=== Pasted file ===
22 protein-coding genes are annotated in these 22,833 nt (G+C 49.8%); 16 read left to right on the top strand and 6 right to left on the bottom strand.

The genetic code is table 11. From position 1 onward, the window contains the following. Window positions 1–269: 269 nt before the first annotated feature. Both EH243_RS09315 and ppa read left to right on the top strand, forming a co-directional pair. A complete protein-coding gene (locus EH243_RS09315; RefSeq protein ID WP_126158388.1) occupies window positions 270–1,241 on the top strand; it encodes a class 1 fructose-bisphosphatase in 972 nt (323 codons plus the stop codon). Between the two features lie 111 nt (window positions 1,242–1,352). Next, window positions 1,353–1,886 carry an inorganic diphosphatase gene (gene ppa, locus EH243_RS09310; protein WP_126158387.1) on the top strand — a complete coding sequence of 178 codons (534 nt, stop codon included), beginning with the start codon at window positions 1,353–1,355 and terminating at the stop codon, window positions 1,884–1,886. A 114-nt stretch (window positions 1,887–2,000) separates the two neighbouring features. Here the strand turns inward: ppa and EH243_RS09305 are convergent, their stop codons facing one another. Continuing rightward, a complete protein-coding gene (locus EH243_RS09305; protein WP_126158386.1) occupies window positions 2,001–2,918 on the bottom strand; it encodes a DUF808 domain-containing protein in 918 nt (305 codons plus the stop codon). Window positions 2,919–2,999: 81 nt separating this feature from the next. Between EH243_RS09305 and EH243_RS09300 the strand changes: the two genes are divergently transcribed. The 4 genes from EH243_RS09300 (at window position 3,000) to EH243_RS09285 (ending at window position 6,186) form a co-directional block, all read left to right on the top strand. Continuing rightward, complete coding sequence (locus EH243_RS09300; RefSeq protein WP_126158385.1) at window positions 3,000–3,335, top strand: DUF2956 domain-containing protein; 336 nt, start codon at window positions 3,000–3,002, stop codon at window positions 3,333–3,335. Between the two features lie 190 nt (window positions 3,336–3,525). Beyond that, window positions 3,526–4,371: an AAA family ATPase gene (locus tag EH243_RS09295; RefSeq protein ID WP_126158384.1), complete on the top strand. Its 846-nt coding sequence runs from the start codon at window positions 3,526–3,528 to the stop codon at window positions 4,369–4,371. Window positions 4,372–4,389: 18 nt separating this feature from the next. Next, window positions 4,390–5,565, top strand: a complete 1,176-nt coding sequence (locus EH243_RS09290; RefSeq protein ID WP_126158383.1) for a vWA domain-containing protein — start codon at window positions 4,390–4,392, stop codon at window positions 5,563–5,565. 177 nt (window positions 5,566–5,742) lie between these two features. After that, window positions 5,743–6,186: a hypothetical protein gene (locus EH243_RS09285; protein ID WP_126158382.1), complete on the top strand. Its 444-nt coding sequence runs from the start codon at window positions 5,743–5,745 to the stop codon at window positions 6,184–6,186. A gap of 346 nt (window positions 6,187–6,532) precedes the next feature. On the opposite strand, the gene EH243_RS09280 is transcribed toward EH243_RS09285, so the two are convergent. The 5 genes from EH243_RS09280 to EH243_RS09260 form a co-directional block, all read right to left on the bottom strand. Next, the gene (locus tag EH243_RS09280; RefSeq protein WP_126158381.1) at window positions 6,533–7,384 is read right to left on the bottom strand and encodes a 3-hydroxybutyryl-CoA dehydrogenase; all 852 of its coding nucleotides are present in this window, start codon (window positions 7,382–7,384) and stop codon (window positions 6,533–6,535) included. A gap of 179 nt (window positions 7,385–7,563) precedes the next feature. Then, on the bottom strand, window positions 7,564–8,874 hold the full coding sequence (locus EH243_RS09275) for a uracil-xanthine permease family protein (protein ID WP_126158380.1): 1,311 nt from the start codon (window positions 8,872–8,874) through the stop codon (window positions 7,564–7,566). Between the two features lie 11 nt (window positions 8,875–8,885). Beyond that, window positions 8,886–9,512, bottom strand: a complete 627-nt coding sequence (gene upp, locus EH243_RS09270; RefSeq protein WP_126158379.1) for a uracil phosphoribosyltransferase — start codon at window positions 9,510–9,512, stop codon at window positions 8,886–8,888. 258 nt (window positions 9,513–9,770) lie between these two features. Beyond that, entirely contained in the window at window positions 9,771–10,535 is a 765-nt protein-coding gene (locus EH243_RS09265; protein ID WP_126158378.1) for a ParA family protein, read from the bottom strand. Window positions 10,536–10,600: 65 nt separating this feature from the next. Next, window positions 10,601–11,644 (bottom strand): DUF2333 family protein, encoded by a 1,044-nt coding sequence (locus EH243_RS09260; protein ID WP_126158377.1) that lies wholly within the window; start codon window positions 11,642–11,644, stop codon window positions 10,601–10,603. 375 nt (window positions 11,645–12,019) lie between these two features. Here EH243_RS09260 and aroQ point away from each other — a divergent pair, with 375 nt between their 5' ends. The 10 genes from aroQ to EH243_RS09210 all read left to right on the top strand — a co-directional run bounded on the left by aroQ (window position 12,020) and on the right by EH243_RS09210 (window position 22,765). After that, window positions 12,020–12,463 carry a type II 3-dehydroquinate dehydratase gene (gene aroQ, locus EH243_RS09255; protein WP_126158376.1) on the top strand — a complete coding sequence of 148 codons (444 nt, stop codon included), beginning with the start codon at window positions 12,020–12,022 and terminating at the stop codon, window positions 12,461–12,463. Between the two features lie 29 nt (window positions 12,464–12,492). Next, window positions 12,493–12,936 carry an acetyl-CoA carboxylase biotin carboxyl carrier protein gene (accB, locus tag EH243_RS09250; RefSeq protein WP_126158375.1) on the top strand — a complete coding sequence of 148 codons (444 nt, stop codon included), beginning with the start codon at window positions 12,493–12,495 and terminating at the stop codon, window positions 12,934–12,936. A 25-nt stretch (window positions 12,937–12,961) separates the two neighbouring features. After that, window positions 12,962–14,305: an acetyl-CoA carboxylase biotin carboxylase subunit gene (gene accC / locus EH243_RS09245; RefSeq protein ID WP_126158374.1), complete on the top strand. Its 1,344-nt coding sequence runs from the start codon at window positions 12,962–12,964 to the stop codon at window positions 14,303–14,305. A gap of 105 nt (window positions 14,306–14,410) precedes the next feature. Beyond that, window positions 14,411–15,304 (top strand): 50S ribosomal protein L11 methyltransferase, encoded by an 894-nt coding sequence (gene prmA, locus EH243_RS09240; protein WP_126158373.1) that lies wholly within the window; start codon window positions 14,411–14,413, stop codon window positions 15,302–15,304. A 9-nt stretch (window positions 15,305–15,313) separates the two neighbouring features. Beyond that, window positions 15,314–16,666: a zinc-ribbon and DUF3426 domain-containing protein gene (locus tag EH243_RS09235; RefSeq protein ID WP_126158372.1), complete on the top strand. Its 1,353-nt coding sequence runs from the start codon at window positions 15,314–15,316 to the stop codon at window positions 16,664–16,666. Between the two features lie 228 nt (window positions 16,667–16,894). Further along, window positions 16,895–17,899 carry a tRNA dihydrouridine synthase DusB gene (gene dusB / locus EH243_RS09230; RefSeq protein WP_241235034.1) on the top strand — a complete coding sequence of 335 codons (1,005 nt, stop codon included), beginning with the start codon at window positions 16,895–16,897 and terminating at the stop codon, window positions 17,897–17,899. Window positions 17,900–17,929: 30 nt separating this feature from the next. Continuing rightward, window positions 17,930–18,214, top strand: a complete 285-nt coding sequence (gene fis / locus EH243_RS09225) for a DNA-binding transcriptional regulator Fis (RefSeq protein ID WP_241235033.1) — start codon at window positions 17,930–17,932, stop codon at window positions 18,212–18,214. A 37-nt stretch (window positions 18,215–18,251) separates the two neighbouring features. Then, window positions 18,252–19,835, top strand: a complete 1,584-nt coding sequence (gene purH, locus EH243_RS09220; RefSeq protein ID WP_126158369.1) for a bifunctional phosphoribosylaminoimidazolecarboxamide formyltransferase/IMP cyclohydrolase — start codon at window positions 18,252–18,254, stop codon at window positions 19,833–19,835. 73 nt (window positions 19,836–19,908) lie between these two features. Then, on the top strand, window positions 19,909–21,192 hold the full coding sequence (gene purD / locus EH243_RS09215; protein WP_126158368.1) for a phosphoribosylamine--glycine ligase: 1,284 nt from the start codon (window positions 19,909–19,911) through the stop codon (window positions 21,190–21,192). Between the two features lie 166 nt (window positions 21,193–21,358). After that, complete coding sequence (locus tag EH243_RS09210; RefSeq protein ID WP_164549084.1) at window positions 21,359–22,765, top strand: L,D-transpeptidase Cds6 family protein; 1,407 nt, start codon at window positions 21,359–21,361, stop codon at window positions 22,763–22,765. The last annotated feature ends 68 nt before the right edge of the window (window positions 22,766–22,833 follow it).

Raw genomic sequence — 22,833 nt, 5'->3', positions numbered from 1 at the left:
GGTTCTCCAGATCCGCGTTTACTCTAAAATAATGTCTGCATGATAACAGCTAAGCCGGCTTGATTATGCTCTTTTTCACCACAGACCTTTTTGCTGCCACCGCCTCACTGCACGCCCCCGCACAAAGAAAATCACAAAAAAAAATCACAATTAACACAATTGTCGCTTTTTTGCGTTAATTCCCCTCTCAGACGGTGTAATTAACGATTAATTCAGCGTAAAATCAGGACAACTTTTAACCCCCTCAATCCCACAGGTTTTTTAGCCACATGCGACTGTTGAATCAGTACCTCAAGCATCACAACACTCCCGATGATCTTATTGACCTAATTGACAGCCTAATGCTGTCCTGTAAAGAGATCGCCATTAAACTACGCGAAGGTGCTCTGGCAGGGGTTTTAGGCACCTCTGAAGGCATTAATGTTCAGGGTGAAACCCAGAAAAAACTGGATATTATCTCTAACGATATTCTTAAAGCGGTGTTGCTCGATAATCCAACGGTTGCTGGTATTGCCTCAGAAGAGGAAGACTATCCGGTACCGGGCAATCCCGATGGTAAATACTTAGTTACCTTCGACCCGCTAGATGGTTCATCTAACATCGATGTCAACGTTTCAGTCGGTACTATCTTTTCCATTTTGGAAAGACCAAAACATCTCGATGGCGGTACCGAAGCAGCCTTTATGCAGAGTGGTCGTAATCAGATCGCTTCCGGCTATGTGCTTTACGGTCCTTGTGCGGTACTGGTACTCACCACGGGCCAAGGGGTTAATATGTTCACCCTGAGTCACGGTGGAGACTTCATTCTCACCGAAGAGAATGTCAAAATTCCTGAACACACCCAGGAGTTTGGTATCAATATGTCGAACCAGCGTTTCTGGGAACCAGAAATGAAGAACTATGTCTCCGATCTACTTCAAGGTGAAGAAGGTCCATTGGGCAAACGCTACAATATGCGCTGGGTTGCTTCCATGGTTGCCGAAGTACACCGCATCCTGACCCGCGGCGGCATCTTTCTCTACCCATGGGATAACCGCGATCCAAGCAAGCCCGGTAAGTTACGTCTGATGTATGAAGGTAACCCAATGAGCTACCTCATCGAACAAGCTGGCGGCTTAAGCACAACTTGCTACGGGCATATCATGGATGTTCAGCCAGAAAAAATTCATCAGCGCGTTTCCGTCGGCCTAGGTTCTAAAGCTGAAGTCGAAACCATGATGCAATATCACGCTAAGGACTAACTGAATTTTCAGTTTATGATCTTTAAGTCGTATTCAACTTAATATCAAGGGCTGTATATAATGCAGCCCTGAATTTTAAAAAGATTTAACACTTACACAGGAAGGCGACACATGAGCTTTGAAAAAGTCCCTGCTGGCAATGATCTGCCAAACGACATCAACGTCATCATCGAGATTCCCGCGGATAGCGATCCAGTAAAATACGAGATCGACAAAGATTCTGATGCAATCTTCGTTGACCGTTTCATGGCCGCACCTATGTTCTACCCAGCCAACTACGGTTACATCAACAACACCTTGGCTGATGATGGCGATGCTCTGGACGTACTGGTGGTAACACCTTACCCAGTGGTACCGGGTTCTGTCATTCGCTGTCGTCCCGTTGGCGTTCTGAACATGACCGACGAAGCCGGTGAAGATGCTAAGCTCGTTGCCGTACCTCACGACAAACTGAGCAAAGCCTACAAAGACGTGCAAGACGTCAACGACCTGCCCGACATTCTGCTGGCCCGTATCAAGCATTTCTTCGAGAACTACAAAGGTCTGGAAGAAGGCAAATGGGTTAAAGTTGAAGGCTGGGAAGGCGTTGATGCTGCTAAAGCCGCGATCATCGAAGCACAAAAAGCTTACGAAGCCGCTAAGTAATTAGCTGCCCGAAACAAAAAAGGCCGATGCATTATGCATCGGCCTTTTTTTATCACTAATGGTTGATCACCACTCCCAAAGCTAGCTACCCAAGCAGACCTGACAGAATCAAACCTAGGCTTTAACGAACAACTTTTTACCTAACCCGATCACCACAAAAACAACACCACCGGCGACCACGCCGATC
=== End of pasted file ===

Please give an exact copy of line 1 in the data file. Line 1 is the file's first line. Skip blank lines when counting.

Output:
22 protein-coding genes are annotated in these 22,833 nt (G+C 49.8%); 16 read left to right on the top strand and 6 right to left on the bottom strand.